Crossroads at Big Creek welcomes another season of providing lifelong experience-based learning on science, history and environment with the unveiling of its newest addition: an accessible bird and butterfly garden.
Situated around the Collins Learning Center, the bird and butterfly gardens will enhance the organization’s mission of connecting people of all ages and abilities with nature at close range while also attracting native birds, butterflies and pollinators to the 200-acre preserve.
Coggin Heeringa, executive director of Crossroads, explained the project partially originated as the be-all and end-all solution to a number of safety and water issues Heeringa and Crossroads Land and Facilities Manager Rich Propsom had identified around the building.
In particular, the addition of ADA-approved walkways and patios outside of the building’s two side exits addressed accessibility and safety concerns while the installation of a dry stream, bog-like retention pond and a pebble pond will aid in stormwater mitigation by channeling or retaining water that would otherwise end up on Crossroads’ new parking lot expansion. These water features will also serve as a drinking and bathing source for birds and insects, and with the addition of dark rocks, a place for butterflies to bask in the sun.
With the support of the Crossroads board, staff members were able to secure a number of grants and donations to fund the approximately $12,000 project, which began in the spring of 2016 with hardscaping and creation of the water features. It continues this year with the transplanting of native plants – selected from throughout the preserve’s 200 acres – to bring native birds, butterflies and caterpillars to an area accessible to all visitors.
To increase the numbers and types of caterpillars and butterflies that call Crossroads home, Heeringa and Propsom relied on relatively new research that shed light on butterfly plant preferences.
“Almost every butterfly, almost every moth has one specific plant that it will lay eggs on and if you don’t have that kind of plant, you won’t have that kind of butterfly,” Heeringa explained.
By using Crossroads’ native plants, they will have a head start on developing the gardens while also avoiding neonicotinoids (a class of insecticides often found in nursery stock). Native trees will also be transplanted into the small gardens.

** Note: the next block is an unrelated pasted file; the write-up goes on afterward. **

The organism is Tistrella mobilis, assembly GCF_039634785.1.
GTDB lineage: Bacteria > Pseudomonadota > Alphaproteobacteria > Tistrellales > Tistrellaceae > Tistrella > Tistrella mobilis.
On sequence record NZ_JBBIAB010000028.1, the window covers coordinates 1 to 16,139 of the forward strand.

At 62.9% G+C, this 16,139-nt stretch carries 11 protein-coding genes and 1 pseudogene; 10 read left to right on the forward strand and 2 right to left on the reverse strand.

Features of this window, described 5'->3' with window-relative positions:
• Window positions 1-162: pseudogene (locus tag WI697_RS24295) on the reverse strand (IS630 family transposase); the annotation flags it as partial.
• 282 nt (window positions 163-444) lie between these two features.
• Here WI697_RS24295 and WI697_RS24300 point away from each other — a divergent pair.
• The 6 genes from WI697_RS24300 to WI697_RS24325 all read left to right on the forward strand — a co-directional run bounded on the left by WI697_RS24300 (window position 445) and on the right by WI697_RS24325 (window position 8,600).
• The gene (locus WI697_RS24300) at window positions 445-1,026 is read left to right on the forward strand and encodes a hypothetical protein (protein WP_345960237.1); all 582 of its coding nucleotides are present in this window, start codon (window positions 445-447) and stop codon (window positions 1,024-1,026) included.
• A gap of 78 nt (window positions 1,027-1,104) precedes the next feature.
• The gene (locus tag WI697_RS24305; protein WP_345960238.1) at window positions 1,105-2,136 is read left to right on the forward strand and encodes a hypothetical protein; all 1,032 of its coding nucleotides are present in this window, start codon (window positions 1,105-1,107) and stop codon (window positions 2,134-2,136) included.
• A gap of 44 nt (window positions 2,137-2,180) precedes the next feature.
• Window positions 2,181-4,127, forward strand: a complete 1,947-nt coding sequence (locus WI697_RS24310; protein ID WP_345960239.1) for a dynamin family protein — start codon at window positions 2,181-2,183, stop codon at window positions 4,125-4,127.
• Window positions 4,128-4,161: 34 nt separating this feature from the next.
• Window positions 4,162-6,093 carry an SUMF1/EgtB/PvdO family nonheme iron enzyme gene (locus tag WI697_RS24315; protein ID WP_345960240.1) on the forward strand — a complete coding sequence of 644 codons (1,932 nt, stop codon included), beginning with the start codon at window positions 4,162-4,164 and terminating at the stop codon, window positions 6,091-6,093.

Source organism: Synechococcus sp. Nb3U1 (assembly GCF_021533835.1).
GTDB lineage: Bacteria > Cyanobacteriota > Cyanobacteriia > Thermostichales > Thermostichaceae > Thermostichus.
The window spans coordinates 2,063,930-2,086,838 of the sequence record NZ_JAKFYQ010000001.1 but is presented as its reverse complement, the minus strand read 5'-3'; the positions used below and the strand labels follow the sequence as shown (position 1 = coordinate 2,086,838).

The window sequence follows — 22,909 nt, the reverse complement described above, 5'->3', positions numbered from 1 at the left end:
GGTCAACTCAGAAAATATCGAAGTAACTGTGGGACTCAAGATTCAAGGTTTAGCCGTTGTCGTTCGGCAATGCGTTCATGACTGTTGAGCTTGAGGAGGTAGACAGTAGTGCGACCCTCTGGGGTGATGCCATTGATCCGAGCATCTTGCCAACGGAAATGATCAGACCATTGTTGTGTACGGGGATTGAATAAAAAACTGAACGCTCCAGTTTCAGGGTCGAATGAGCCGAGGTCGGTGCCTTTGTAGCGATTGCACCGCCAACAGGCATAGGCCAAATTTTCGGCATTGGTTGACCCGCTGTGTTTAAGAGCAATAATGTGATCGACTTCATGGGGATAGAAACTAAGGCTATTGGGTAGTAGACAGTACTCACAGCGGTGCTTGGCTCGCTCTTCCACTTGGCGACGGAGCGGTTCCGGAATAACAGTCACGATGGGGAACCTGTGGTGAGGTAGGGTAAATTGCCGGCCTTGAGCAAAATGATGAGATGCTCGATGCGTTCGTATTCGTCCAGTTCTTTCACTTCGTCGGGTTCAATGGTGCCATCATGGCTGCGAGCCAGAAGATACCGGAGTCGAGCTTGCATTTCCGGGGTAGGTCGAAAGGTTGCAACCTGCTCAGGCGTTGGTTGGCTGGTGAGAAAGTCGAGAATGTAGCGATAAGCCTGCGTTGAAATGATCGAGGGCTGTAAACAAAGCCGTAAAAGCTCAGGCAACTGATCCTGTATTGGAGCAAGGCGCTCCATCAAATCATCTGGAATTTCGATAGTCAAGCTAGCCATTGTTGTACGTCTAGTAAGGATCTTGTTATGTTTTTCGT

“Most butterflies use trees so we’re going to have to bring in native trees and because they’ve co-evolved, you can’t bring in a tree from Europe or Asia or any of the cultivars or anything like that. You have to have native trees for native butterflies,” Heeringa said. “Well, it turns out 90 percent of our songbirds feed their babies exclusively caterpillars so if you don’t have butterflies, you will have a decrease in bird populations.
“Even ones you think of as seed-eaters, they need protein,” she added. “Sunflower seeds are not going to raise a baby chickadee – 9,000 caterpillars will raise a baby chickadee. It’s really that big of a number. We want chickadees.”
When chickadees begin to call the gardens home, Heeringa has plans to train them to hand-feed, which leads her to two more goals of the bird and butterfly gardens: to serve as a destination place (particularly for the mobility impaired and families with small children) and as a demonstration garden for gardeners.
“We want people to come here and think, oh, I could put that in my garden…I don’t have to have all my plants in a row with bark between them, I could make it a little more dense. I could do this,” Heeringa said. “That’s what a demonstration garden is. Someplace where people come and say, ‘I could do that.’
“By the time we’re done, it should be so thick that you can’t see the ground,” she added. “It’s going to be lots and lots of plants and butterflies and birds.”
In that respect, the bird and butterfly garden is already working. This winter, Heeringa and the Crossroads staff let the skeletons of last year’s greenery overwinter to serve as an important lesson on overlooked habitats.
“It looks really horrible right now because we left all our plant stalks. Native bees don’t have hives, they live in the hollow stems of dead plants in the wintertime so if you clean up your garden, you take out all their winter homes…in fact, a lot of people put the pile of clippings really near because they’re all filled with insects then,” she said. “Some of the birds go into your brushpiles and get the insects out of those early on. So you don’t want to clean your garden early, you really don’t. You want to leave it ugly.”
Crossroads at Big Creek is located at 2041 Michigan St. in Sturgeon Bay. For more information, visit CrossroadsatBigCreek.com.